KERALA, India, October 11, 2011 (LiferSiteNews.com) - The Kerala Catholic Bishops Council (KCBC) has announced that it will organize a day to recognize and celebrate large families, in response to a recently proposed state bill that would penalize families with more that two children.
“We are planning a very big get together of large Catholic families in Kerala on November 14 in Kochi,” said KCBC spokesman, Sabu Jose Chekkontheyil.
“The main aim of the event is to spread the message of life and that a big family is a happy one,” he said according to a CathNewsIndia report.
Chekkontheyil said that some dioceses had organized events to honor large families in the past, “but this will be the first time that we are organizing an event on this scale to convey the message that a large family is bliss and not a burden.”
“Over 5,000 large families from dioceses across the state and from the three different rites will take part in the event,” Chekkontheyil said.
The Kerala Catholic Bishops Council is an association of three rites of the Church in Kerala - the Latin, the Syro Malabar and the Syro Malankara.
Kerala, located on the Malabar coast of southwest India, is considered the most developed state in the country, but has the lowest rate of population growth.
The draft of the Kerala Women’s Code Bill, produced by the Commission on Rights and Welfare for Women and Children under the direction of former Supreme Court Justice V. R. Krishna Iyer, recommends punitive measures including fines of up to 10,000 rupees ($203 USD) or three months jail time for couples who have more than two children. Couples could subsequently be branded as “legally disqualified” from government services.
The proposed bill also seeks to ban religious leaders from encouraging the faithful to have more children.
The KCBC said that restricting the number of children was a violation of human rights and called the draft bill “anti-democratic and an infringement on the parental rights of the people.”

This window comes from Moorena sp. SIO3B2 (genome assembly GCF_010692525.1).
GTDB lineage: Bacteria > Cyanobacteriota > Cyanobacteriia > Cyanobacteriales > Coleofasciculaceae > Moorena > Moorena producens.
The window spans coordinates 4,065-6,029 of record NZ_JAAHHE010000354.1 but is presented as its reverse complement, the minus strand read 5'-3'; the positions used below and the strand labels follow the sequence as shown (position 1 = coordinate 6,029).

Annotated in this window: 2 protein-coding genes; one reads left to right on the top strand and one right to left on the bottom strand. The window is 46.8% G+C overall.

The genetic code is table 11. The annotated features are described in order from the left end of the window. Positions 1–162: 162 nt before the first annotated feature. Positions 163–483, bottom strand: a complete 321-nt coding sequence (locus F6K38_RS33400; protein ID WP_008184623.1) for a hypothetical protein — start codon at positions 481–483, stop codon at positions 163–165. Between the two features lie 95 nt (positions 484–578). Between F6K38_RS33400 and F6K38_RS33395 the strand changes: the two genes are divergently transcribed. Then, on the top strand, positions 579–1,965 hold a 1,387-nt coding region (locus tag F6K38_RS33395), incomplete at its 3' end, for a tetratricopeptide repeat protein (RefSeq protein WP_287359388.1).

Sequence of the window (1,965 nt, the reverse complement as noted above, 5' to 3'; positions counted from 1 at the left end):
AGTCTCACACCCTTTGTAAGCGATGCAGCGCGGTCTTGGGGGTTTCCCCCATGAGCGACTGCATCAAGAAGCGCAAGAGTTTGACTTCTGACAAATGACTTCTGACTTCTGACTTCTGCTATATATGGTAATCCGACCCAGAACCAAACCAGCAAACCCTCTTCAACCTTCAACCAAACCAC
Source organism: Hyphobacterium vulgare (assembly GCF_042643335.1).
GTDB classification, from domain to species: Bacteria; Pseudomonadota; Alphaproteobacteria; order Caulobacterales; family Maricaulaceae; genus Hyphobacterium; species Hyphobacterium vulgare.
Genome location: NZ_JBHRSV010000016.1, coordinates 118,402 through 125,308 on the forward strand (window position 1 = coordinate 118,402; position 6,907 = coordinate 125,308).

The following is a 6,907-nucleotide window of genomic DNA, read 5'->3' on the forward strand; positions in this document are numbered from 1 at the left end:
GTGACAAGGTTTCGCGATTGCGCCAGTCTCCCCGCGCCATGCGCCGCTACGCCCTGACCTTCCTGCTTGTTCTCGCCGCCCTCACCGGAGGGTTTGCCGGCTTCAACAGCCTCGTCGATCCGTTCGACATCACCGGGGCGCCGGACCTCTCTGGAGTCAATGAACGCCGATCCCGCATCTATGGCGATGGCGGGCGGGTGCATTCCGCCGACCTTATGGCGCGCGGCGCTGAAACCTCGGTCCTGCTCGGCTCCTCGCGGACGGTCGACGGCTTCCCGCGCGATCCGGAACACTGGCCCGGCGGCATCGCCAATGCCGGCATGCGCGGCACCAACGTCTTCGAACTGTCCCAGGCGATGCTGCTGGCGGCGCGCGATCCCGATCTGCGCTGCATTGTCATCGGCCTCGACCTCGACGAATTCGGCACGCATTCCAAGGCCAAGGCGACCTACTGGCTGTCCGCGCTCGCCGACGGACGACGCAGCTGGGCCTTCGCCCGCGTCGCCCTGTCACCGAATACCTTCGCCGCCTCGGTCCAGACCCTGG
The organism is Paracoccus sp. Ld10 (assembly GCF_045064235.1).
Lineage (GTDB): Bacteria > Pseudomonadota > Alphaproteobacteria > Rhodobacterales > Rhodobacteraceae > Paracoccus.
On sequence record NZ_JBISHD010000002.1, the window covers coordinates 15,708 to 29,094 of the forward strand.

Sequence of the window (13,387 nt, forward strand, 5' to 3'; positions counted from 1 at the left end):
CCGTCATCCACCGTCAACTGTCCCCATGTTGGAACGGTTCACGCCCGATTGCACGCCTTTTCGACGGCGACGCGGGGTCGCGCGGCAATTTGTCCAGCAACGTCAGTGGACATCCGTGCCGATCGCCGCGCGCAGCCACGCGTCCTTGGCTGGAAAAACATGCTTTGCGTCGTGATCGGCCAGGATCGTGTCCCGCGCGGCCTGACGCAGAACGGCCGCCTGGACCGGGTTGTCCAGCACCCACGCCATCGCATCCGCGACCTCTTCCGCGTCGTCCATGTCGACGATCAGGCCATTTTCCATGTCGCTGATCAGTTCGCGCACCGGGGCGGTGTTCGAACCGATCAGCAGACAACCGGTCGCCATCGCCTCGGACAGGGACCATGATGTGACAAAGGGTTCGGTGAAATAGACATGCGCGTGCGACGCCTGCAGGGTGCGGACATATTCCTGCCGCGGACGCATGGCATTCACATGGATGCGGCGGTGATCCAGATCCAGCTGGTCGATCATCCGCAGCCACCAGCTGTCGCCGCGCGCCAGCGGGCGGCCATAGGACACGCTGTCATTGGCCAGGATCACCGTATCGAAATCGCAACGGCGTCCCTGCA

“It is the right of a couple to decide how many children they need, not the state’s. The Catholic Church cannot accept the recommendations made by the committee headed by Justice Iyer,” KCBC spokesman Fr. Stephen Alathara said when the bill was proposed in September.
The draconian two-child policy may never become law, however, because the Kerala State Law Minister, K.M. Mani, rejected the proposal as both not legally sound and harmful to the country’s biggest asset: its people.
“The recommendation to legally restrict the number of children in a family could not be accepted in a democratic country like India,” Mani said at a Kerala Congress (M) Party function last night, according to CathNewsIndia.
“Ours is not a dictatorial system. We cannot impose small family norm by means of legislation. Self-control is the ideal method for family planning,” Mani said.
Other Indian states have initiated and then dropped coercive two-child policies. Although none had previously considered legal sanctions against large families like the Kerala proposal, laws that barred families with more than two children from receiving housing loans, holding government jobs, or gaining admission to public schools were common.
In 2005 the central states of Chattisgarh and Madhya Pradesh declared that they would no longer require adherence to the two-child norm for candidates in local elections. In 2006 the northern state of Haryana reversed a child-restriction law that barred people with more than two children from running for political office or serving as politicians.
Haryana state authorities admitted that the two-child limit has had “disastrous” social consequences, with couples aborting third pregnancies, giving children up for adoption or failing to register a child’s birth, and that the policy had “adverse effects” on women, particularly in poor areas.
The Kerala Catholic Bishops Council’s large family celebration will take place at the Pastoral Orientation Centre (POC) in Kochi on November 14th.
Secretariat, Pastoral Orientation Centre
P.B. No. 2251, Palarivattom, Kochi - 682 025, Kerala, India
Phone: +91 484 - 2805722, 2805815
Fax: +91 484 - 2806214
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